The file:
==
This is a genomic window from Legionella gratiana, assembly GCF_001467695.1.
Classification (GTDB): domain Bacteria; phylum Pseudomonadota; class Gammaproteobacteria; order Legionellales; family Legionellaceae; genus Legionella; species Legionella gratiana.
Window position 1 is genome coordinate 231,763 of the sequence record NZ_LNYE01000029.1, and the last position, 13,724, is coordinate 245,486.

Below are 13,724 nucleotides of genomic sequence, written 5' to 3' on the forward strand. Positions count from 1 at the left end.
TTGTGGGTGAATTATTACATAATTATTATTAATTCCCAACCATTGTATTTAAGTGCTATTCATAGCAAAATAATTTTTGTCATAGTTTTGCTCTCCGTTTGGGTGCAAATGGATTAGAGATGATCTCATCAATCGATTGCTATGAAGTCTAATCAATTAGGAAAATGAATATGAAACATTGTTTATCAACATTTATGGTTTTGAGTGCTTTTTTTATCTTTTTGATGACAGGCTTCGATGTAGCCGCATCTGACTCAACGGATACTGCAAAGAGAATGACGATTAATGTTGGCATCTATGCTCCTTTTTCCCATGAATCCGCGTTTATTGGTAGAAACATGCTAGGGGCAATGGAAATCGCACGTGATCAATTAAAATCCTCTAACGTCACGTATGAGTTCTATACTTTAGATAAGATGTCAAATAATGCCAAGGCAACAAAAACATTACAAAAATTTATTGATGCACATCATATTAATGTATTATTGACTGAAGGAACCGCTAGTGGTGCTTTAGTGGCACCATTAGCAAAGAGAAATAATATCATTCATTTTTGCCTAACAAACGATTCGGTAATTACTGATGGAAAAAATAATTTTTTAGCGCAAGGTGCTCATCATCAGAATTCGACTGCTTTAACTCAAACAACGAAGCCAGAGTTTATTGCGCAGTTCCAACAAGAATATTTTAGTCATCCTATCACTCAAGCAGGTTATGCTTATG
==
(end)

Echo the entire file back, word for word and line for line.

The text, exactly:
This is a genomic window from Legionella gratiana, assembly GCF_001467695.1.
Classification (GTDB): domain Bacteria; phylum Pseudomonadota; class Gammaproteobacteria; order Legionellales; family Legionellaceae; genus Legionella; species Legionella gratiana.
Window position 1 is genome coordinate 231,763 of the sequence record NZ_LNYE01000029.1, and the last position, 13,724, is coordinate 245,486.

Below are 13,724 nucleotides of genomic sequence, written 5' to 3' on the forward strand. Positions count from 1 at the left end.
TTGTGGGTGAATTATTACATAATTATTATTAATTCCCAACCATTGTATTTAAGTGCTATTCATAGCAAAATAATTTTTGTCATAGTTTTGCTCTCCGTTTGGGTGCAAATGGATTAGAGATGATCTCATCAATCGATTGCTATGAAGTCTAATCAATTAGGAAAATGAATATGAAACATTGTTTATCAACATTTATGGTTTTGAGTGCTTTTTTTATCTTTTTGATGACAGGCTTCGATGTAGCCGCATCTGACTCAACGGATACTGCAAAGAGAATGACGATTAATGTTGGCATCTATGCTCCTTTTTCCCATGAATCCGCGTTTATTGGTAGAAACATGCTAGGGGCAATGGAAATCGCACGTGATCAATTAAAATCCTCTAACGTCACGTATGAGTTCTATACTTTAGATAAGATGTCAAATAATGCCAAGGCAACAAAAACATTACAAAAATTTATTGATGCACATCATATTAATGTATTATTGACTGAAGGAACCGCTAGTGGTGCTTTAGTGGCACCATTAGCAAAGAGAAATAATATCATTCATTTTTGCCTAACAAACGATTCGGTAATTACTGATGGAAAAAATAATTTTTTAGCGCAAGGTGCTCATCATCAGAATTCGACTGCTTTAACTCAAACAACGAAGCCAGAGTTTATTGCGCAGTTCCAACAAGAATATTTTAGTCATCCTATCACTCAAGCAGGTTATGCTTATG